Every time the Indian economy has faced headwinds due to international developments, the oil sector has played a crucial role, explains A K Bhattacharya.
For the first time in many years, India’s overall trade account, including both merchandise and services, has seen a surplus in each of the last two months.
In comparison, the overall trade account in 2019-2020 ran a deficit of $70 billion and the deficit in the year before was higher at $98 billion.
Of course, the surplus so far in the current year has been very small at about $0.42 billion in April and $3.98 billion in May.
It is also riding heavily on a sharp fall in overall imports, particularly of petroleum products, and a decline in the pace of economic activity in the wake of the pandemic and the lockdown.
In addition, a relatively low decline in service exports has played a key role in achieving the surplus. As the pace of the economy hopefully picks up in June and the coming months, this surplus too should disappear.
So, the surplus should not be a cause for any celebration.
After all, huge contractions in exports (over 34 per cent) and imports (over 48 per cent) in the first two months of 2020-2021 cannot bring cheer in an economy that is trying hard to ‘unlock’ itself and reclaim its earlier growth trajectory.
Instead, it should be an occasion to look a little closer at the pattern of India’s exports and imports in the last two months and how this could be a pointer to the country’s external account prospects in the coming few months.
The first two months of trade data has revealed how India is relying more and more on its primary sector for merchandise goods exports.
Iron ore has emerged as the sector notching up the highest exports growth of about 63 per cent in these two months.
Rice and spices have not shown growth by a similar margin, but it is clear that Indian agricultural produce continues to receive export inquiries in large numbers to give it growth even during the lockdown period.
Exports of drugs and pharmaceuticals have also done well in the lockdown months, recording growth of 19 per cent in April-May of 2020, more than double the 8 per cent increase seen in the whole of 2019-2020.
The worrying feature is that the entire manufacturing sector’s exports have almost collapsed in these two months.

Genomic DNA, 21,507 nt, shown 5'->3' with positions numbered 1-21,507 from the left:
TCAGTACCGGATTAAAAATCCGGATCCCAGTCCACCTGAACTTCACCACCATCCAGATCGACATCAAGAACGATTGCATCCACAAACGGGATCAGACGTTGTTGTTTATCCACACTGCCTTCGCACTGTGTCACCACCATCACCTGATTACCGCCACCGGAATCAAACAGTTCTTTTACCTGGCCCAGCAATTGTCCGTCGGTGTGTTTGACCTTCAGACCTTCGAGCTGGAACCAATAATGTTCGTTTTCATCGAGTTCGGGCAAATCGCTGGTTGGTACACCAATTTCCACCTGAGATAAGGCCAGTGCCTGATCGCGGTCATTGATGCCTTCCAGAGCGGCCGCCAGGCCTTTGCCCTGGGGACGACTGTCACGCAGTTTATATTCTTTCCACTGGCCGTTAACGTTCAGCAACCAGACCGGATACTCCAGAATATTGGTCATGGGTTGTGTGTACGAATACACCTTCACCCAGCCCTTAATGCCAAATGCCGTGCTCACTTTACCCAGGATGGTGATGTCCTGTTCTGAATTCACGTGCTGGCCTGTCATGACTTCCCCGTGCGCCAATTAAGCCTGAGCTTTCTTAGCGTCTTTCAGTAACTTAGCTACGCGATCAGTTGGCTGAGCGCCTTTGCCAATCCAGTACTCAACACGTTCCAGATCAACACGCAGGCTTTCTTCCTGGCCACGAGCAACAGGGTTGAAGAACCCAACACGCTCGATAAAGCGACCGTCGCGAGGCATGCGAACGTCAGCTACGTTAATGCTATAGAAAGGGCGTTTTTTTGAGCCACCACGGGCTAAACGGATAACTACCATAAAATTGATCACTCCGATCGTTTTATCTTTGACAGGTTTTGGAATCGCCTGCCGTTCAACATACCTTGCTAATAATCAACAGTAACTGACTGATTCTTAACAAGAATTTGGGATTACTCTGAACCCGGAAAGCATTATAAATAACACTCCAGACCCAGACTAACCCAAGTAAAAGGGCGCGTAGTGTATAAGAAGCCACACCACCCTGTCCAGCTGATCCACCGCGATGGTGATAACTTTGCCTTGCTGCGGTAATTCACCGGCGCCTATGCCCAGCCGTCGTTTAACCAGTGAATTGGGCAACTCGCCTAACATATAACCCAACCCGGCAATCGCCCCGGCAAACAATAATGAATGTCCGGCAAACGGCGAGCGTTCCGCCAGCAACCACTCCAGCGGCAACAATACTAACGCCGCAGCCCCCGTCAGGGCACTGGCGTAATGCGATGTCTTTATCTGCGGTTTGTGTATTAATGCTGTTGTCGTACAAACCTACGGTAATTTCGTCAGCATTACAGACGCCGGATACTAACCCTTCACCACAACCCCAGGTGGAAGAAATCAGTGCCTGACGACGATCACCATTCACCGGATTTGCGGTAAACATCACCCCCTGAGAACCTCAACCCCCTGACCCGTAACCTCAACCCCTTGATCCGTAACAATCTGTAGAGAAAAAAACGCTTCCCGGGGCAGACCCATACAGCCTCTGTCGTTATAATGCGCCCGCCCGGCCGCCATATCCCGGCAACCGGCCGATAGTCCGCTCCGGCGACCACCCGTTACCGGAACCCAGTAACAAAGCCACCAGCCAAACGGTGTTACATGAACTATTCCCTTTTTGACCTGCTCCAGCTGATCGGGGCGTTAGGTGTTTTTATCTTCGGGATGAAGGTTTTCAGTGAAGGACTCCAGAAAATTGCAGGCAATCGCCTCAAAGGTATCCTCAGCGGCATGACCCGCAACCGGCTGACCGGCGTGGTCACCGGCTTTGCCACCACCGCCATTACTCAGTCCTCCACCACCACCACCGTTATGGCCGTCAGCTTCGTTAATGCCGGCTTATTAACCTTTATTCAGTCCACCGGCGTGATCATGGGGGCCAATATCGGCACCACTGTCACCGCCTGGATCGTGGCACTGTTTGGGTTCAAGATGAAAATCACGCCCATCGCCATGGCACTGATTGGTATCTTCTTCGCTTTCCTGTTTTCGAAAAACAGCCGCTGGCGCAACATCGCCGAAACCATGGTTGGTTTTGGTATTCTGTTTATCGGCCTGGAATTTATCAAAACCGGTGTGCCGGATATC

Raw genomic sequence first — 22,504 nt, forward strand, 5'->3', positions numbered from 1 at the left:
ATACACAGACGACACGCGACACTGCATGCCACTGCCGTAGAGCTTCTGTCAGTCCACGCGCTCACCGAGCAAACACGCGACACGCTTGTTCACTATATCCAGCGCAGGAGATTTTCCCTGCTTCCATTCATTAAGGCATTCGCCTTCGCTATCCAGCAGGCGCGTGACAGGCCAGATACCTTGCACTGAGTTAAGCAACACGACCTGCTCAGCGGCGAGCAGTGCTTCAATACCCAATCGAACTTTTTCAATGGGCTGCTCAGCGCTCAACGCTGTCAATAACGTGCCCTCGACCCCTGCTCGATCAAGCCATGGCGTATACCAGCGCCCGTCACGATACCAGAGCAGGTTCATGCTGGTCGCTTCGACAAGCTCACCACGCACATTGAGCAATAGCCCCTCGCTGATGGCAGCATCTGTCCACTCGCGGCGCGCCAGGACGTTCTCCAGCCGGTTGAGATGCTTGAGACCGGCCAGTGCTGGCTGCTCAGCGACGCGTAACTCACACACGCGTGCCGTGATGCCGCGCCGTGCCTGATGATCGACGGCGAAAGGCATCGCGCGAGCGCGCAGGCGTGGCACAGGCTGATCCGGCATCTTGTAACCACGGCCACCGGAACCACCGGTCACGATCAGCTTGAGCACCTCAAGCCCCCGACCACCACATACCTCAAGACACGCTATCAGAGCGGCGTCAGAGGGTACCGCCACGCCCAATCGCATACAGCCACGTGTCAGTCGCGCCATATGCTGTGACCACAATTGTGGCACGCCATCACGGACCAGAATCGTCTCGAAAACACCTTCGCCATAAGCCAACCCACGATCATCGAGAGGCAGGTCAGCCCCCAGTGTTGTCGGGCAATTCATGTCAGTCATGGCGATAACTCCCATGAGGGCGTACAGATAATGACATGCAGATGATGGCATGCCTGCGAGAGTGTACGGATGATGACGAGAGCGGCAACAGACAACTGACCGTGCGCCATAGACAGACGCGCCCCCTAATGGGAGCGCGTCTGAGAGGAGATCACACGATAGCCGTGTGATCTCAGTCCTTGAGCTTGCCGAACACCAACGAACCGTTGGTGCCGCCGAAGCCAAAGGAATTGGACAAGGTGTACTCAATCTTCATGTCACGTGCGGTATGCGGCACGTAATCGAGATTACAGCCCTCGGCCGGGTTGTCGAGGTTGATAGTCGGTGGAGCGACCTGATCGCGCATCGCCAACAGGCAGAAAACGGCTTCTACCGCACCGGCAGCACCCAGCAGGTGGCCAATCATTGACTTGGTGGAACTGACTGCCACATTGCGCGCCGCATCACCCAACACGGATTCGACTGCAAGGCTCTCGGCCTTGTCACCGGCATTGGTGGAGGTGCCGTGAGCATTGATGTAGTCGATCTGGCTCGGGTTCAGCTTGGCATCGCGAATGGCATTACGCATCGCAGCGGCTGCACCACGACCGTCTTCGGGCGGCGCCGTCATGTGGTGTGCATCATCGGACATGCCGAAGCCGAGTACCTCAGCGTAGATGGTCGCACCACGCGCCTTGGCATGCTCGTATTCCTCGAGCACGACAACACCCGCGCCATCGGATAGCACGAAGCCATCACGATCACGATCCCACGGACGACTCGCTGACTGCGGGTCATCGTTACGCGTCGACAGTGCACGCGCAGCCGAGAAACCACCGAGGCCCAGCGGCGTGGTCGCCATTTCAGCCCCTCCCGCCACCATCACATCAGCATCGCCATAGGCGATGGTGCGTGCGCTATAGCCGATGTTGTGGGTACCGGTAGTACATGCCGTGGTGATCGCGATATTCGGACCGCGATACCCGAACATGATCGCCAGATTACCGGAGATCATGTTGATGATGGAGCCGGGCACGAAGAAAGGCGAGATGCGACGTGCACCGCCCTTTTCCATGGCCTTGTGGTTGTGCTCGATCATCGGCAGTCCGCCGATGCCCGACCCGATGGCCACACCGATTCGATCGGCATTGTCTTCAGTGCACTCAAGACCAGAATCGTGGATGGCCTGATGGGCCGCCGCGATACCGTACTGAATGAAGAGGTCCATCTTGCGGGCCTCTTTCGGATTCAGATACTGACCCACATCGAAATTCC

These include engineering goods, electronic products, gems and jewellery, chemicals, readymade garments, carpets, leather and leather goods. All these products used to contribute hugely to India’s foreign exchange earnings through exports.
The collapse of such exports also highlights the pain points for the Indian economy during the lockdown phase.
Overall economic growth will have taken a big hit for these months, along with the jobs that were lost as a consequence.
The import of gold has also fallen significantly in April and May — a cumulative decline of 99 per cent. This should help the country’s external account.
Gold is the third-biggest item on the list of imports, after petroleum products including crude oil and electronic goods.
If the demand for gold sees a further decline in the current year, the country’s external account would benefit.
Petroleum products continue to play the most crucial role in India’s external account management.
In April and May this year, their imports fell by 66 per cent, largely because of a huge decline in international crude oil prices.
However, the benefit for the external account because of lower imports would be neutralised to some extent by a decline in exports of petroleum products in the same period by over 67 per cent.
While imports of petroleum products fell by about $15 billion in these two months, their exports also fell by about $6 billion.
Thus, there were some gains to be made on account of the lower international crude oil prices.
This is also why the current economic slowdown is posing difficult challenges.
Every time the Indian economy has faced headwinds due to international developments, the oil sector has played a crucial role.
In the aftermath of the Asian financial crisis of 1997, international crude oil prices fell by 31 per cent in 1998. This turned out to be a big relief for India’s external account.
The government then managed to reduce the slippage in its current account deficit to only 1.3 per cent of gross domestic product in 1997-1998, compared to 1.2 per cent in 1996-1997.
Indeed, the current account deficit was brought down to 1 per cent of GDP in 1998-1999.
The story of India’s external sector in the wake of the global financial meltdown of 2008 was quite different.
It’s true that global crude oil prices had already dipped by 53 per cent in 2008, but they spurted by 78 per cent in 2009 and kept rising in the following two years though at a lower rate.
This impacted India’s external sector with its current account deficit widening from 1.3 per cent in 2007-2008 to 2.3 per cent in 2008-2009.
It kept rising every year for the next four years.
Of course, there were other global and domestic factors that contributed to the worsening of the current account deficit, which rose to as high a level as 4.8 per cent of GDP by 2012-2013.
But the role of crude oil prices and the absence of appropriate policy interventions by the government cannot be ignored.
While retaining its rating of India at the lowest investment grade, S&P Global Ratings projected recently that the country’s current account deficit would actually get better because of its improving terms of trade and weaker oil prices.
It is too early to say if India’s terms of trade will improve as is being projected.
There is, however, little doubt that oil will continue to hold the key to the health of India’s external sector, notwithstanding the overall trade account surplus recorded in the last two months.
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